Diversifying Risk, and Risk‑Takers, in Investment Management

PIMCO’s new partnership with the organization Girls Who Invest is one more step toward a more inclusive financial services industry. It is also an act of conviction: At PIMCO, we believe that promoting diversity is more than simply the right thing to do from a moral, social and business standpoint. It is also the right thing to do for our clients’ portfolios. We believe a diversity of perspectives on an investment management team sparks innovation and uncovers the best solutions to help clients achieve their objectives.

Taking risks

Investing is about taking calculated risks. A portfolio represents the accumulation of numerous investment decisions (buy, sell, hold, when, where, what price), each informed by a rational assessment of the risks balanced against the potential rewards. Understanding, managing and diversifying risk is critical to optimizing long-term portfolio outcomes.

To ensure fewer risks and opportunities are overlooked, and to ensure an informed, innovative and broad range of perspectives is driving portfolio decisions, investment teams – from portfolio managers to research analysts to business leadership – should encourage and embody diversity of thought. This manifests in diversity with respect to not only gender but also ethnicity, education, background, age, personality attributes, management approaches, and more. Diversity can counteract the forces of unconscious bias and “groupthink” to optimize outcomes for portfolios.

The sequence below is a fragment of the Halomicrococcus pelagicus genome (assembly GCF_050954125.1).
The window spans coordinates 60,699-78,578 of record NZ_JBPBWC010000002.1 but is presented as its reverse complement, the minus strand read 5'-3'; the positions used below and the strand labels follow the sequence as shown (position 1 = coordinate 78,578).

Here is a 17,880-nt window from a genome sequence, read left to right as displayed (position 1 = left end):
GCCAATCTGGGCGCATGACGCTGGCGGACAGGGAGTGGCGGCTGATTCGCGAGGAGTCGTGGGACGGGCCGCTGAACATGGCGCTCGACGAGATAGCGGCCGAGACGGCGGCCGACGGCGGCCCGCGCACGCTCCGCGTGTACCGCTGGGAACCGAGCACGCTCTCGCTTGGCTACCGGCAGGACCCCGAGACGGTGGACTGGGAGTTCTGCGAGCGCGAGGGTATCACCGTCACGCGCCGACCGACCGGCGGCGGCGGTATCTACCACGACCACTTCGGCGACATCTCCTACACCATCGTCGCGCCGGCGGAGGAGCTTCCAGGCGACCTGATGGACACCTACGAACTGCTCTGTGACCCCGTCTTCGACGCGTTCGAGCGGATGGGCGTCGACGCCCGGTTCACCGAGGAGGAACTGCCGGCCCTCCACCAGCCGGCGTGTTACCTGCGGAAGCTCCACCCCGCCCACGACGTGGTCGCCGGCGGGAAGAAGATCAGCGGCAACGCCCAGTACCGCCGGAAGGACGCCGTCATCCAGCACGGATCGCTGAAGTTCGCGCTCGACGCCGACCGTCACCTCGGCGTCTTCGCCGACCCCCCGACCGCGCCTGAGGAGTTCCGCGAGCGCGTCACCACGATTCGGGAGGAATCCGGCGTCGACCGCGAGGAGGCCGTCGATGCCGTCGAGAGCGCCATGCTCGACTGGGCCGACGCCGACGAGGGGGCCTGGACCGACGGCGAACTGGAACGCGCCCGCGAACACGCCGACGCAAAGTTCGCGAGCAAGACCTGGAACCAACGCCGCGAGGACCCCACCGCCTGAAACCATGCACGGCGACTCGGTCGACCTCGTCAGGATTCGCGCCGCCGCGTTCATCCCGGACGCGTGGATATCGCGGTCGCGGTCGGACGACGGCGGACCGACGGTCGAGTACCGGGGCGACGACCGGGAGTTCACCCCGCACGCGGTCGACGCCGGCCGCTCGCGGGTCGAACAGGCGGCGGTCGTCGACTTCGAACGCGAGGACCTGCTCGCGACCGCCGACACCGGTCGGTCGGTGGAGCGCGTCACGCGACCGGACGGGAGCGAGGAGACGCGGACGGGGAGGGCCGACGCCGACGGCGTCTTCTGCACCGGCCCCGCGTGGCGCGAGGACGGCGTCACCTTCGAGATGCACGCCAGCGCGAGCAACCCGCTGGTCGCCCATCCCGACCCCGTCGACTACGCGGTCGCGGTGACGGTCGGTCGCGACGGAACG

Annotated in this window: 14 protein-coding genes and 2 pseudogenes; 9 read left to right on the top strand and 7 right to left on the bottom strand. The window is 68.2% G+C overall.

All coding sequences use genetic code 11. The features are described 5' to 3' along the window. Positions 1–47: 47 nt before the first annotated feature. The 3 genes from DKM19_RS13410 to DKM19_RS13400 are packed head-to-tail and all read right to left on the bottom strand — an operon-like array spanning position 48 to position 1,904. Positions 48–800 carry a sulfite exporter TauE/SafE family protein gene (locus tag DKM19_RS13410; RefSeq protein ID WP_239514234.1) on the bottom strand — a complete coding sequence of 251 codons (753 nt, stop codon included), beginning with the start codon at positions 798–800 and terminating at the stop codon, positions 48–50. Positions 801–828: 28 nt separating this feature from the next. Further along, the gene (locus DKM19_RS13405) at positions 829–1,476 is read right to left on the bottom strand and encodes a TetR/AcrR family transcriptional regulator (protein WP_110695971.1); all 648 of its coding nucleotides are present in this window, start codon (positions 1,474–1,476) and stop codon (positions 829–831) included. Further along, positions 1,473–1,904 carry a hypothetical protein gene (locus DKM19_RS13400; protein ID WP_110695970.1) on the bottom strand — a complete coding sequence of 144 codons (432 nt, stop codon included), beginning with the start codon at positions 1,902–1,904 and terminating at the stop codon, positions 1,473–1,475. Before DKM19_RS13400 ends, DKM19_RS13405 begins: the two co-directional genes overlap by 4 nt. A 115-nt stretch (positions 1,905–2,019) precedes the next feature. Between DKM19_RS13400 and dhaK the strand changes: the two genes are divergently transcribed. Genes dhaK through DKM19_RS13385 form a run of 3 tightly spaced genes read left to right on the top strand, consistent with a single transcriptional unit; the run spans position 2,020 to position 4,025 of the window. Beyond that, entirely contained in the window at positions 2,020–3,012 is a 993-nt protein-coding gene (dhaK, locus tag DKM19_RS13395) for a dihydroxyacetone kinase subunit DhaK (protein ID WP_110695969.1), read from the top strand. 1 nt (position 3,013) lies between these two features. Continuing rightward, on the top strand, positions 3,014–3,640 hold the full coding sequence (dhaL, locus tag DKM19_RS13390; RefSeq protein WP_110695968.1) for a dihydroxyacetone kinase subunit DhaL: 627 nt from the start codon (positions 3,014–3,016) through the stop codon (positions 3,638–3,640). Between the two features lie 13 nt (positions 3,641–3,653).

This makes intuitive sense, and it’s supported by research: A Northeastern University study1 of over 9,000 hedge funds from 1994–2013 found that of the funds still in existence at the study’s conclusion, those with at least one female portfolio manager outperformed the exclusively male-managed funds while taking on similar levels of risk. (The authors also noted that difficulty in raising capital meant that female-managed funds failed at higher rates over the study period; as the authors put it, “Only the best performing female managers manage to survive.”)

Looking at business results more broadly, a 2018 McKinsey report2 found that the companies with the most gender-diverse executive teams were more likely to have above-average profitability than the least diverse companies by 21%.

In our opinion, it’s clear: The financial services industry needs more women making those investment decisions, taking those calculated risks.